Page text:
In a completely unexpected turn of events, the Miami Heat are reportedly looking for point guard help.
Or not. Well, the Heat are looking for point guard help. But the idea that this qualifies as an "unexpected" turn of events is highly doubtful, given that Miami entered the season with a heading-over-the-hill Jason Williams and reigning NBA LVP Smush Parker expected to be their leading floor generals. Williams has endured a rough start to the season, falling into a major shooting slump both from the field and at the line, and Parker had been his usual unproductive self in the few spare minutes in which he played prior to an odd run-in with a parking attendant (reportedly over a sum total of $12) that got him suspended from the team indefinitely. Not good times in South Beach.
Just a quick thought today on Miami's apparently ongoing search for help at the one: It isn't worth overpaying for someone who would traditionally be considered a true point guard; a great penetrate-and-kick guy or some sort of visionary distributor. With Dwyane Wade and a going-over-the-hill-but-not-quite-there-yet Shaquille O'Neal on this team, that simply isn't the need.
Wade sits at third in the NBA in usage rate, eating up 31.2 of every 40 Heat possessions. As someone who isn't a great outsider shooter -- he sits at .091 from three this season and .242 for his career, in addition to the fact that his midrange game is at its best when he is creating off the dribble -- Wade doesn't necessarily benefit all that much from being able to hang out on the outside in anticipation of open looks thanks to great penetration from the point guard. In fact, just the opposite is the case. The Heat are at their best offensively when the ball is primarily in Wade's (and occasionally in Shaq's) hands, leaving him room to create off the dribble and get in the lane, as he can certainly score (22.7 points per game this year, and he is just starting to get hot) and create for his teammates (6.4 assists per) as well.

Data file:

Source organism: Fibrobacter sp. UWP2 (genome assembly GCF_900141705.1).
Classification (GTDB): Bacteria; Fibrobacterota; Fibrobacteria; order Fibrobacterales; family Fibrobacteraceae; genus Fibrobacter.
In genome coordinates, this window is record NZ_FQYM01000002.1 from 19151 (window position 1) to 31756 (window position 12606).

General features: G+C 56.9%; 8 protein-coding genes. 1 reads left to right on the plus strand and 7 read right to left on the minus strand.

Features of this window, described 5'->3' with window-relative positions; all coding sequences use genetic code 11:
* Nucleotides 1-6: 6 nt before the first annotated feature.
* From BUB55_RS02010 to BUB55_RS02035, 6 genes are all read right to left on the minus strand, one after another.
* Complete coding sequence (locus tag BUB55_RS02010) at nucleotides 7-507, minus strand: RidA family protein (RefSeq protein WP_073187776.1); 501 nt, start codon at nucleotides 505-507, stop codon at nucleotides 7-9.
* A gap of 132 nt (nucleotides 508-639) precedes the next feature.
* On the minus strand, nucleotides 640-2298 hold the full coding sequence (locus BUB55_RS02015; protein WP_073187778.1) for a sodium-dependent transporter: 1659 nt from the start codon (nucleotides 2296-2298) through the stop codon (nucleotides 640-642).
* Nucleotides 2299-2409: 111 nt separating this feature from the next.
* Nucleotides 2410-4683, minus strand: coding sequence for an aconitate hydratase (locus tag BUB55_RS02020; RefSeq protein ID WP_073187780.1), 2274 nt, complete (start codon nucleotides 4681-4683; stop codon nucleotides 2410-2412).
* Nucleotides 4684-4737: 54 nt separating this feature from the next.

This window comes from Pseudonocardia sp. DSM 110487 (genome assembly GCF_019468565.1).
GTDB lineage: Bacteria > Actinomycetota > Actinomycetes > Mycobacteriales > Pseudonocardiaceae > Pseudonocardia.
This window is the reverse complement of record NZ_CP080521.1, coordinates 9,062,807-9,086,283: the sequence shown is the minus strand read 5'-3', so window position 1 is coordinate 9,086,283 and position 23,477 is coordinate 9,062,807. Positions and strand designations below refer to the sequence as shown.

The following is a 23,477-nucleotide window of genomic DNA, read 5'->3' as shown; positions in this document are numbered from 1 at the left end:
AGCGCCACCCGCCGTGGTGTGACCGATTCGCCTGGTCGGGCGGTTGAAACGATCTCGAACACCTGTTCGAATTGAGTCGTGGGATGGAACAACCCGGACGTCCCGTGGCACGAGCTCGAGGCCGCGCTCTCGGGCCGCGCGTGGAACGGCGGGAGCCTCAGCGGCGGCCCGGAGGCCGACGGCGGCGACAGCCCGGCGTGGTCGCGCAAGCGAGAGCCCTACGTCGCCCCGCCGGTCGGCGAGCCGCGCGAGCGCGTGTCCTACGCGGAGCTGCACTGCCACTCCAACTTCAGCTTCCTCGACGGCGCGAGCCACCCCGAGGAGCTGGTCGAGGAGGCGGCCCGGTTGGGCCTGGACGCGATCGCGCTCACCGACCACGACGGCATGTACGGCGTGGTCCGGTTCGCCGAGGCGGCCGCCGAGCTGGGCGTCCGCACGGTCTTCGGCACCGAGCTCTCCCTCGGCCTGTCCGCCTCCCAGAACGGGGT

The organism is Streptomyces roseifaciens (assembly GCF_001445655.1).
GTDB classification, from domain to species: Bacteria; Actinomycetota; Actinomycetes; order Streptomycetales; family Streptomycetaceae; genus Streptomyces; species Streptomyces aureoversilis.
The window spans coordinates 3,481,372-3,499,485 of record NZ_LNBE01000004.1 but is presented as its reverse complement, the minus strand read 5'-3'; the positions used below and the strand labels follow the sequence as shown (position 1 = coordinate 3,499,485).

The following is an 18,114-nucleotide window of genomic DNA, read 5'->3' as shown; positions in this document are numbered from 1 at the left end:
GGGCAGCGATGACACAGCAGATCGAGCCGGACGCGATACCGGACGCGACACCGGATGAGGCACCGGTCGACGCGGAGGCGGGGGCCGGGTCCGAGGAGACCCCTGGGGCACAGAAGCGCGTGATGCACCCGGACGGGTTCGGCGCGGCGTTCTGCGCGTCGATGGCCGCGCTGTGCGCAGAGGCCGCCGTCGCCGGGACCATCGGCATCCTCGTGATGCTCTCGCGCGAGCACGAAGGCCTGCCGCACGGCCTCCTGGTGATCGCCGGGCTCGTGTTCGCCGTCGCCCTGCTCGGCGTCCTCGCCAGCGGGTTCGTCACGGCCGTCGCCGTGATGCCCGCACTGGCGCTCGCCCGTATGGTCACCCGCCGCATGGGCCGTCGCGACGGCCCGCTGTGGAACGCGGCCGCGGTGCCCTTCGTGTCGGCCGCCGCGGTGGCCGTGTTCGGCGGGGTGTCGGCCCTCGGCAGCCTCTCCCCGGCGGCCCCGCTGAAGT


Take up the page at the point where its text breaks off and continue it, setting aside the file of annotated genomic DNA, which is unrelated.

Flash functions as a mix of both scorer extraordinaire and offensive commander for the Heat. As such, what the Heat need more than anything else at the point is someone to fill the role Damon Jones did in 2004-05, when he shot career highs of 45.6 percent from the field and, more importantly, 43. 2 percent from the three-point line. This was no coincidence, as having Wade and Shaq (both good passers at their positions) on the floor forced defenses to stay tightly packed inside, which left wide open shots for the supporting cast. Jones was at the time a low-cost player who had the right skill to take advantage of this hole in opposing defenses, and it wound up opening the floor for all parties in Miami uniforms.
On the current squad, Williams is shooting a pedestrian 36.8 percent from deep and just 40.7 percent from the floor, and his career numbers in those areas are only 32.3 and 39.7 percent respectively. Parker has long been known for his inability to shoot the rock from the outside. That said, it should be no surprise that the offense has struggled mightily. Particularly with the onset of Shaq's decline, this team must shoot the ball well from deep to be effective and to allow for more space to be had by the head honchos. Sitting at 14th in the league at 35.2 percent from the outside simply won't do it. Staying frugal and bringing in a shooter rather than overpaying for a more traditional point would be the right start back in the other direction.